WESTFIELD - Following on the heels of negative findings through a community survey for a potential revote on a merger between Brocton and Westfield schools, focus groups out of Westfield had mixed opinions on if a revote should take place after Oct. 10, indicating a lack of concrete support.
SUNY Fredonia Educational Leadership Program co-coordinator Dr. Janeil Rey presented her conclusions on over five hours of interviews with the focus groups during Monday's board of education meeting.
She explained she had asked residents how they felt about their school and where they would like to see the district's future going.
Photo by Greg Fox
SUNY Fredonia Educational Leadership Program co-coordinator Dr. Janeil Rey presents her conclusions on the focus group interviews during Monday's Westfield Board of Education meeting.
"On the question of revisiting the merger, there were people saying, 'Absolutely not,' saying, 'Sure. Why wouldn't you?' and there were a lot of people in between," Rey explained.
"I don't think that's a big push to pursue a revote. Whatever side they declared themselves on, if they were for it or against it, everyone said that they felt even if this merger had gone through, they weren't convinced that it would have solved the challenges the district is facing.
"(They agreed) that it would have almost - and this is my metaphor, not theirs - kicked the can down the road, and in a few years, be facing the same questions again, and possibly another merger. They thought, looking at reorganization, that the view had to be bigger than one district, looking at multiple districts either along the lake or involving Chautauqua Lake."
Rey met with about 30 people spanning five focus groups: two teacher groups, two parent and community member groups and one high school student group. She also interviewed four individuals that were not involved with the focus groups: two principals, the business administrator and another parent.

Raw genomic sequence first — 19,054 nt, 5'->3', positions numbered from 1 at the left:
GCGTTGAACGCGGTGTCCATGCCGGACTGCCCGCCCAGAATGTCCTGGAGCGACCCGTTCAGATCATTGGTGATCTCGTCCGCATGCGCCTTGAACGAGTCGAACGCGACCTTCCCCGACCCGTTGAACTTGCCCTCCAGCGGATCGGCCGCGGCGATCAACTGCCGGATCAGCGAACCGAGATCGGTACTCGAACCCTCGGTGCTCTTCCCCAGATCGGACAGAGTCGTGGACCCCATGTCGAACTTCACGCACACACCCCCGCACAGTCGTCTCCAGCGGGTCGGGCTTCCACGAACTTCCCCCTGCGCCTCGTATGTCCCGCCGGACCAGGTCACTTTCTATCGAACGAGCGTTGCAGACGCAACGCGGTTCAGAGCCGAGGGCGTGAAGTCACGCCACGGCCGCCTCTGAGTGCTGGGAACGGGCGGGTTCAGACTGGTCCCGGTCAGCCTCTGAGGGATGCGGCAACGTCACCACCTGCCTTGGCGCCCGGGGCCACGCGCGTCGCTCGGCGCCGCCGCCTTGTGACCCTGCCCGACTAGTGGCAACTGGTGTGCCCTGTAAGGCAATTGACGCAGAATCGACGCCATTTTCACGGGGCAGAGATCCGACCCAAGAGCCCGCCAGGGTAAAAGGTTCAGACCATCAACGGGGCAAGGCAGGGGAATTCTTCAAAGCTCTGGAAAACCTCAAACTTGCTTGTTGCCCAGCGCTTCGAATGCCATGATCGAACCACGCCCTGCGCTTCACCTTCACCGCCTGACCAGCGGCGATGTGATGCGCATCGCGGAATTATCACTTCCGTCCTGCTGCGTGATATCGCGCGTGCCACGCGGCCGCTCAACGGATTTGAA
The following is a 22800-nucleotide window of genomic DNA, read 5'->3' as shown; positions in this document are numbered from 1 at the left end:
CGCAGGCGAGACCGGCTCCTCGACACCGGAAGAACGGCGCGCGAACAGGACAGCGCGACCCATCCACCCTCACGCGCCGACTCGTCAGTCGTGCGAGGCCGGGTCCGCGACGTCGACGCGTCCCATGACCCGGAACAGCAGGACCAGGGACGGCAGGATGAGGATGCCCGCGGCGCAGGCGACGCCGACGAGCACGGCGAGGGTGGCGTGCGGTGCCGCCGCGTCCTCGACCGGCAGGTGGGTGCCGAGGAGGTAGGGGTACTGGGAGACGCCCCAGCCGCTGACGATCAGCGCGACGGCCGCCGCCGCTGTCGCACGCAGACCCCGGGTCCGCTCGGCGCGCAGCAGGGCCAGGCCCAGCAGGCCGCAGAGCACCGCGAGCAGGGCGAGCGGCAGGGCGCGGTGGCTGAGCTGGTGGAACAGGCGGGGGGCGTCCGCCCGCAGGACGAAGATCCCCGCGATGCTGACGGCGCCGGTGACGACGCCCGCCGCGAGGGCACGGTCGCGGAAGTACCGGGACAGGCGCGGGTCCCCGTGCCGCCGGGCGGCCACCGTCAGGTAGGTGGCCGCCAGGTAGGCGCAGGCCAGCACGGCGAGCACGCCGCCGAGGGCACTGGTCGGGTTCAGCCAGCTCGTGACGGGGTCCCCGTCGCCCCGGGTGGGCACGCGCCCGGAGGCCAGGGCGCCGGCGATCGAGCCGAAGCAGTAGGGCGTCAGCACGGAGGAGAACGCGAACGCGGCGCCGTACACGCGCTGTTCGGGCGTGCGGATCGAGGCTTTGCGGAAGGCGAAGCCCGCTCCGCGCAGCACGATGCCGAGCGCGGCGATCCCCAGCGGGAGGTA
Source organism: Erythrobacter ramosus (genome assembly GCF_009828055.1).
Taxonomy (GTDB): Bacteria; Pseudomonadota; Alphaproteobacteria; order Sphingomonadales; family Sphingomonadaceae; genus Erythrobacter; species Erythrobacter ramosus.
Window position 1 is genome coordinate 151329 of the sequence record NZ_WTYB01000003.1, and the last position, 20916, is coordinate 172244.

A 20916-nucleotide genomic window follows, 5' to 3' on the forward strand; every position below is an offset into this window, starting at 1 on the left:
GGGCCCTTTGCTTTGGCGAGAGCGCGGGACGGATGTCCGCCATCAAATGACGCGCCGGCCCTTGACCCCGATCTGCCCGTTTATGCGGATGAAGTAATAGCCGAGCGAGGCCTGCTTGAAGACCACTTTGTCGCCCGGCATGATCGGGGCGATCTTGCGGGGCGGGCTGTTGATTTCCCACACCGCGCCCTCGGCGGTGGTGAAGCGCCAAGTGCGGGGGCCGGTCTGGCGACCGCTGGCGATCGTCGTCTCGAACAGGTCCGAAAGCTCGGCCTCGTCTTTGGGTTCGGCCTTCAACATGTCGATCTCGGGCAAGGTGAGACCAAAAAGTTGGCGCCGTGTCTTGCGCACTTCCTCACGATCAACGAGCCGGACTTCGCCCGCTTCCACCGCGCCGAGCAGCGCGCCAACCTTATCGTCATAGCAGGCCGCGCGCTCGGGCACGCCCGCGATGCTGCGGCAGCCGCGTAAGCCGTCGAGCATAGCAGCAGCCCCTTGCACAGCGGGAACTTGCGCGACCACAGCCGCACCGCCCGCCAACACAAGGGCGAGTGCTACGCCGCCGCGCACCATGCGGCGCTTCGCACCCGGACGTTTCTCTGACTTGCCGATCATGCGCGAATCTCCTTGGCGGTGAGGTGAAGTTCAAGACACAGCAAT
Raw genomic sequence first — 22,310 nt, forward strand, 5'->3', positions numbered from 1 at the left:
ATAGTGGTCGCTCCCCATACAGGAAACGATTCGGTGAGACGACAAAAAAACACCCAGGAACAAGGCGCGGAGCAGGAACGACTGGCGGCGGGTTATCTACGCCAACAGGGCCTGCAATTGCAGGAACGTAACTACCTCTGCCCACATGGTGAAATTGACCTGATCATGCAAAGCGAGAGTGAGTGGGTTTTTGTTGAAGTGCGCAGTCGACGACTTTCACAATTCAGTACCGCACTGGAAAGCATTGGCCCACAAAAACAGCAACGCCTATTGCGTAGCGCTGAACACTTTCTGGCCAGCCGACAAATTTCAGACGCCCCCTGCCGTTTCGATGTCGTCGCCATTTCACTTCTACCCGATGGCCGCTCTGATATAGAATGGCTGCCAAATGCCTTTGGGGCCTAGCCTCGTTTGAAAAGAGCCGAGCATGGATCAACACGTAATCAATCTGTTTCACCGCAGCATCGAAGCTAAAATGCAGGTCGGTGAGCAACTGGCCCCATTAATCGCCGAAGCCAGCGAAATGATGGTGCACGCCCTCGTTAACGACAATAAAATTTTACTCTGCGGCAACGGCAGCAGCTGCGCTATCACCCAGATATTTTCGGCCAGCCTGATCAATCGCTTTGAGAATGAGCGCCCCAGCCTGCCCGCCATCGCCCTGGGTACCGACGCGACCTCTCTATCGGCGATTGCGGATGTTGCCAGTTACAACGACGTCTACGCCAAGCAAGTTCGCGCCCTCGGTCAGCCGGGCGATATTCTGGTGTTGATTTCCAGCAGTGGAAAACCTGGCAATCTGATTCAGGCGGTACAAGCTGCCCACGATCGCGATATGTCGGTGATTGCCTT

Three common themes emerged from focus group discussions: the support for a quality education in Westfield is there; the community recognizes the financial challenges facing the district; and there is a desire for the district to return to its "glory days" of the past, when more opportunities were perceived to be available.
"People are committed to this district and there's a lot of trust in the administration and accolades for the faculty," Rey said. "There is also an overwhelming feeling that this is a district that does a lot with a little. That's a good place to be with a community that is united in its support for the district."
Rey added interviewees repeatedly mentioned a shrinking tax base and increasing demands from the state Department of Education contributed to Westfield's fiscal problems. Many people also believed Westfield had "turned a corner" with a revitalization of the downtown area.
"I think there is an understanding that a lot of things the school is paying for is out of the board's hands; there are mandates that come that are expensive and have to be accommodated," Rey noted. "I think it's critical to the community that they look to you (the board) to create that vision for a future and bring them to that future."
Rey stressed that the board should continue to look into shared services and possibly future considerations for mergers - just not the merger with Brocton that currently lies on the table.
Board President Steven Cockram asked Rey why focus group participants voted they way they did during the merger vote last October. Rey replied the question was never asked, but those opposed to the merger indicated "this was not the right merger at the right time."
"I heard from those opposed to the merger a distrust in the study, and in particular, I repeatedly heard about a particular passage in the study that I think when people read that, they just felt, 'Well, these people don't know my community,' making them distrustful of the whole study," she said, noting the passage asserted Brocton's downtown was more vibrant than Westfield's downtown. "That was people's perception. Secondly, I think the next thing was the (merged) high school (being) in Brocton."
After Rey's presentation, the board decided the subject of Westfield's future direction would be brought up at the next meeting after board members have had time to reflect on the information.
Brocton overwhelmingly supported merging with Westfield 643 votes to 74, but Westfield rejected the merger by about 200 votes, 718 to 507. Both communities needed a majority in favor of consolidation for it to become a reality.
A revote is possible if the board chooses to pursue it after Oct. 10.